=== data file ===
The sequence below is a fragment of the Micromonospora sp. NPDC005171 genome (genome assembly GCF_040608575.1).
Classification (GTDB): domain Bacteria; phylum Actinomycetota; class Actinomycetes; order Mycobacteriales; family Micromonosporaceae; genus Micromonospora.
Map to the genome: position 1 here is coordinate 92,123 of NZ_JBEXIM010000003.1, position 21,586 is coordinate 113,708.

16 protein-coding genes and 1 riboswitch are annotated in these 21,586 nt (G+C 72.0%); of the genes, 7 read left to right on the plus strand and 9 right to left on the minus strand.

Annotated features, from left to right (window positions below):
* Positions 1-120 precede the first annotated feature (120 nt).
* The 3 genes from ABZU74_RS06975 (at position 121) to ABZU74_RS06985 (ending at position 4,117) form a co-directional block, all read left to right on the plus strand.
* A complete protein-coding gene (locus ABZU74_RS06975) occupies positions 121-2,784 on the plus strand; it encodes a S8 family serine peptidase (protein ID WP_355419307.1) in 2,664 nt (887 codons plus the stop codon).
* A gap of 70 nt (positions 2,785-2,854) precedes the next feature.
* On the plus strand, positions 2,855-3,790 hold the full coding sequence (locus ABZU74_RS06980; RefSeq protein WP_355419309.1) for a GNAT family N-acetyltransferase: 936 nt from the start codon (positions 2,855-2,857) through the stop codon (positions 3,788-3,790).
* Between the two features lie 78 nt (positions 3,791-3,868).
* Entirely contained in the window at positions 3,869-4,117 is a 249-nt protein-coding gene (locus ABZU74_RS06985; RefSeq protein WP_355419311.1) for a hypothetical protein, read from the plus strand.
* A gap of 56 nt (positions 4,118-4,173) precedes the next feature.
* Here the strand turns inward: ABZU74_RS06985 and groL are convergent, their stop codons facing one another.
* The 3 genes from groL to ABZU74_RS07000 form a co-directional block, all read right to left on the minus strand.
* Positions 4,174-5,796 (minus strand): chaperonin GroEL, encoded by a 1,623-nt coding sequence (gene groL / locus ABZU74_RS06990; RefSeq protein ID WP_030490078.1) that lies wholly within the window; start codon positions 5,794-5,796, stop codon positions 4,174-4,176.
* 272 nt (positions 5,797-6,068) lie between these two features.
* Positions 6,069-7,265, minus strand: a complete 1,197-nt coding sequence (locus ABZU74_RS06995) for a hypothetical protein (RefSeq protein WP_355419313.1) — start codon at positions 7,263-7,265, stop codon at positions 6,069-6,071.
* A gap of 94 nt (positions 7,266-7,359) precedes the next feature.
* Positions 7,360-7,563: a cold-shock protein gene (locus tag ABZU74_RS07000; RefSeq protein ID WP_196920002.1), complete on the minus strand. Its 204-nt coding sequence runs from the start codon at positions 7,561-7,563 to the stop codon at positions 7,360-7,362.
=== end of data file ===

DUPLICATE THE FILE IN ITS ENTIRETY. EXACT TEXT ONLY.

The sequence below is a fragment of the Micromonospora sp. NPDC005171 genome (genome assembly GCF_040608575.1).
Classification (GTDB): domain Bacteria; phylum Actinomycetota; class Actinomycetes; order Mycobacteriales; family Micromonosporaceae; genus Micromonospora.
Map to the genome: position 1 here is coordinate 92,123 of NZ_JBEXIM010000003.1, position 21,586 is coordinate 113,708.

16 protein-coding genes and 1 riboswitch are annotated in these 21,586 nt (G+C 72.0%); of the genes, 7 read left to right on the plus strand and 9 right to left on the minus strand.

Annotated features, from left to right (window positions below):
* Positions 1-120 precede the first annotated feature (120 nt).
* The 3 genes from ABZU74_RS06975 (at position 121) to ABZU74_RS06985 (ending at position 4,117) form a co-directional block, all read left to right on the plus strand.
* A complete protein-coding gene (locus ABZU74_RS06975) occupies positions 121-2,784 on the plus strand; it encodes a S8 family serine peptidase (protein ID WP_355419307.1) in 2,664 nt (887 codons plus the stop codon).
* A gap of 70 nt (positions 2,785-2,854) precedes the next feature.
* On the plus strand, positions 2,855-3,790 hold the full coding sequence (locus ABZU74_RS06980; RefSeq protein WP_355419309.1) for a GNAT family N-acetyltransferase: 936 nt from the start codon (positions 2,855-2,857) through the stop codon (positions 3,788-3,790).
* Between the two features lie 78 nt (positions 3,791-3,868).
* Entirely contained in the window at positions 3,869-4,117 is a 249-nt protein-coding gene (locus ABZU74_RS06985; RefSeq protein WP_355419311.1) for a hypothetical protein, read from the plus strand.
* A gap of 56 nt (positions 4,118-4,173) precedes the next feature.
* Here the strand turns inward: ABZU74_RS06985 and groL are convergent, their stop codons facing one another.
* The 3 genes from groL to ABZU74_RS07000 form a co-directional block, all read right to left on the minus strand.
* Positions 4,174-5,796 (minus strand): chaperonin GroEL, encoded by a 1,623-nt coding sequence (gene groL / locus ABZU74_RS06990; RefSeq protein ID WP_030490078.1) that lies wholly within the window; start codon positions 5,794-5,796, stop codon positions 4,174-4,176.
* 272 nt (positions 5,797-6,068) lie between these two features.
* Positions 6,069-7,265, minus strand: a complete 1,197-nt coding sequence (locus ABZU74_RS06995) for a hypothetical protein (RefSeq protein WP_355419313.1) — start codon at positions 7,263-7,265, stop codon at positions 6,069-6,071.
* A gap of 94 nt (positions 7,266-7,359) precedes the next feature.
* Positions 7,360-7,563: a cold-shock protein gene (locus tag ABZU74_RS07000; RefSeq protein ID WP_196920002.1), complete on the minus strand. Its 204-nt coding sequence runs from the start codon at positions 7,561-7,563 to the stop codon at positions 7,360-7,362.